Downtown News

Here's what downtown Dallas' East Quarter district will look like

Here's what downtown Dallas' East Quarter district will look like

East Quarter downtown Dallas
Jackson Street runs down the middle and will become a one-lane road. Photo courtesy of DDI
East Quarter downtown Dallas
The triangular Magnolia Building in the center will be home to a dual restaurant concept from chef Nick Badovinus. Photo courtesy of DDI
East Quarter downtown Dallas
Doesn't 300 Pearl look like someone plopped a residential building on top of an office building? Photo courtesy of DDI
East Quarter downtown Dallas
East Quarter downtown Dallas
East Quarter downtown Dallas

Downtown Dallas, Inc. has shared a first peek at renderings of the freshly dubbed East Quarter development, which is scheduled to break ground in the third quarter of 2019.

East Quarter is an urban neighborhood spanning eight blocks within Dallas' urban core. It's owned by a partnership between Todd Interests, the developer, and institutional investors advised by J.P. Morgan Asset Management.

Bound by Pearl Street, Jackson Street, and Cesar Chavez Boulevard, it's basically the area between the Farmers Market, Downtown, and Deep Ellum.

The development will consist of a mixed-use residential, retail, and office complex, with a 17-story tower called 300 Pearl that will integrate with preserved buildings in the area, including the Meletio Electric buildings on Cesar Chavez.

Patrick Todd, partner at Todd Interests, says in a statement that the goal is to turn the east side of downtown into another thriving neighborhood with a character all its own. A key element in the project includes activating the streets by offering ground-floor retail.

"Architecturally, the development will pay homage to East Quarter's heritage and further cement the neighborhood as the heart of innovation and entrepreneurship in Dallas," Todd says.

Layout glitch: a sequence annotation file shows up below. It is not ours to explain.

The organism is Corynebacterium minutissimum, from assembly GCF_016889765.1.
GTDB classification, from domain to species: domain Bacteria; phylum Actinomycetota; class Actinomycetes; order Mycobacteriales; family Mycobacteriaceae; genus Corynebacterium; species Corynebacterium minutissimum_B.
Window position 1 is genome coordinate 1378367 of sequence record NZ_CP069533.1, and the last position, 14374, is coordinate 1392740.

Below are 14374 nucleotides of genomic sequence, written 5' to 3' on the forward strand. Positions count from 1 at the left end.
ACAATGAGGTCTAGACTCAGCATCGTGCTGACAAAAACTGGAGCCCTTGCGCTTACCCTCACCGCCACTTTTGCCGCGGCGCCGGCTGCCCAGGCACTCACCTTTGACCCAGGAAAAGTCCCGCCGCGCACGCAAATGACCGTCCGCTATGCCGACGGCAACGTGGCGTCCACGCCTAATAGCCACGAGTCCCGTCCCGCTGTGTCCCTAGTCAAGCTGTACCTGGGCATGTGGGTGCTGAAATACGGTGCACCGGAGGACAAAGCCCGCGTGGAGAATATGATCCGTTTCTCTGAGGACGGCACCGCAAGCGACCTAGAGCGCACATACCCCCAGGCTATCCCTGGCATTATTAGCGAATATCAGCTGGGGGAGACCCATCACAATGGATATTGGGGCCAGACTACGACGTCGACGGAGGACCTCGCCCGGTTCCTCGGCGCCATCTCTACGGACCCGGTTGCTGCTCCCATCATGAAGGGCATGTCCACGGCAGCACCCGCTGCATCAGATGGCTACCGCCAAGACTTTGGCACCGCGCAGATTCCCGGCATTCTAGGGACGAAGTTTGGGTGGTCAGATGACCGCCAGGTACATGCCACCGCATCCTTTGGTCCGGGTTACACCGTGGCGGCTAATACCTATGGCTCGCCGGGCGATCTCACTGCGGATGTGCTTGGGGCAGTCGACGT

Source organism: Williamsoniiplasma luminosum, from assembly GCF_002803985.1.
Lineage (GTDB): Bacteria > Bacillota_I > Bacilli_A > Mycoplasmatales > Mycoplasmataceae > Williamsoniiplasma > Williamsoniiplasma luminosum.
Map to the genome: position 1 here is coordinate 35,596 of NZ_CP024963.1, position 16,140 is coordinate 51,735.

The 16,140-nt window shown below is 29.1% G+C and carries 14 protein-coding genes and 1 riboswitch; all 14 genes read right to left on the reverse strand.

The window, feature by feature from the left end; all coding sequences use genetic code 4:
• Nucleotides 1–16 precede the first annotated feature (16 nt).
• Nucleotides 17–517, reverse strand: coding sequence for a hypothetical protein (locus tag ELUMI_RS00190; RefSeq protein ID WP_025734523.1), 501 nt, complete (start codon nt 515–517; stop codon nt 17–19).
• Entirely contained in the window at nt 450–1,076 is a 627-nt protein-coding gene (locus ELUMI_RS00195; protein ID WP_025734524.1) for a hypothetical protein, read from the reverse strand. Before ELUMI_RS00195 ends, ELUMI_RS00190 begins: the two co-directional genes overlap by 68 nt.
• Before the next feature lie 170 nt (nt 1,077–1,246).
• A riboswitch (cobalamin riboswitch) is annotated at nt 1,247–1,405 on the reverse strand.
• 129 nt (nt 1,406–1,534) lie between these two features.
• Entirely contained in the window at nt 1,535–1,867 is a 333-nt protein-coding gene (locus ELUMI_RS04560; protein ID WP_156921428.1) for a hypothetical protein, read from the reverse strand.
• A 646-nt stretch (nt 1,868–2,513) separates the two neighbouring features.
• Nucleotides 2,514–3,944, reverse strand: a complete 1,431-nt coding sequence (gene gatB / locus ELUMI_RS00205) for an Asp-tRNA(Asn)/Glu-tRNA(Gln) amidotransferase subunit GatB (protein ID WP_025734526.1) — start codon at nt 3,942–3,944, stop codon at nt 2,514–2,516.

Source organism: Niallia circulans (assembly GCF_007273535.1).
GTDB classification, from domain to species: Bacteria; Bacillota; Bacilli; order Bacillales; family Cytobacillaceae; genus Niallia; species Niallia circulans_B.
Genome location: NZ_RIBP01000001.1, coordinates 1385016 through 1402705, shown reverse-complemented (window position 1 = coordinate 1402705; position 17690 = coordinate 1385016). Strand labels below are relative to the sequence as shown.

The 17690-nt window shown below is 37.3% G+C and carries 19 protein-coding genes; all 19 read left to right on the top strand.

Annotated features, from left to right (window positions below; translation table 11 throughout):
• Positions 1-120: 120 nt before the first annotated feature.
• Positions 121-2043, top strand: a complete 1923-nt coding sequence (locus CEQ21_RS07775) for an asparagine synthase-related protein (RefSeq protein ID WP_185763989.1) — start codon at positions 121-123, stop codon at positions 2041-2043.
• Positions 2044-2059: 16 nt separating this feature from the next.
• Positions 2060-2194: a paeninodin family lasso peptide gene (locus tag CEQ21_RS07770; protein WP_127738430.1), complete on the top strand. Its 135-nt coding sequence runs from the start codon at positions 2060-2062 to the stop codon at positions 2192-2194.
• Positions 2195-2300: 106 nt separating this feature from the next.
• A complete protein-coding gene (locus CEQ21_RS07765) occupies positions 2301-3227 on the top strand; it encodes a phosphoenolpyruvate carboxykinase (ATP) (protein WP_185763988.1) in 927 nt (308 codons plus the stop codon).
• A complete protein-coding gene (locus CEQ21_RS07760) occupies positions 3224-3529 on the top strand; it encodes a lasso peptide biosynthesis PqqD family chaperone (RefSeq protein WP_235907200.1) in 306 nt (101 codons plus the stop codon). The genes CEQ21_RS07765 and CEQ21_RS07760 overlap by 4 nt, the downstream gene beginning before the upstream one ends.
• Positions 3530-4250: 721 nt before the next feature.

Kourtny Garrett, President and CEO of Downtown Dallas, Inc., says that "the vision for the second phase of development speaks to Todd Interests' commitment to moving downtown forward with new residential options and additional innovative office space that is in such high demand. It also further shows how much they care about respecting downtown's rich history."

John Altschuler of Altschuler and Company, who will be leasing the project, says that urban districts such as East Quarter are a draw, describing 300 Pearl as "not just another glass tower." He's right about that. It's an odd structure, bisected across the middle, that looks like someone plopped a residential building on top of an office building.

He says that "300 Pearl will preserve the area's old-school charm and provide world class finish-outs."

They've already signed on chef Nick Badovinus (Neighborhood Services, Town Hearth) to do three new concepts in a pedestrian-friendly retail space stretching along Jackson St., which will become one lane and incorporate a fully protected bike path.

The office portion will front the new Harwood Park, with protected, panoramic views of the Dallas skyline. Amenities will include a private tenant lounge and a fitness facility housed within the existing circa 1910 buildings.

Residences will be accessed via the Meletio building, which will serve as the residential lobby. An eighth-floor resident lounge and connecting pool deck will have Dallas skyline views.

The developer is Todd Interests. Construction will be done by Andres Construction. The architect is Merriman Anderson Architects. Office leasing will be handled by Altschuler Company, and retail leasing will be handled by ShopCo.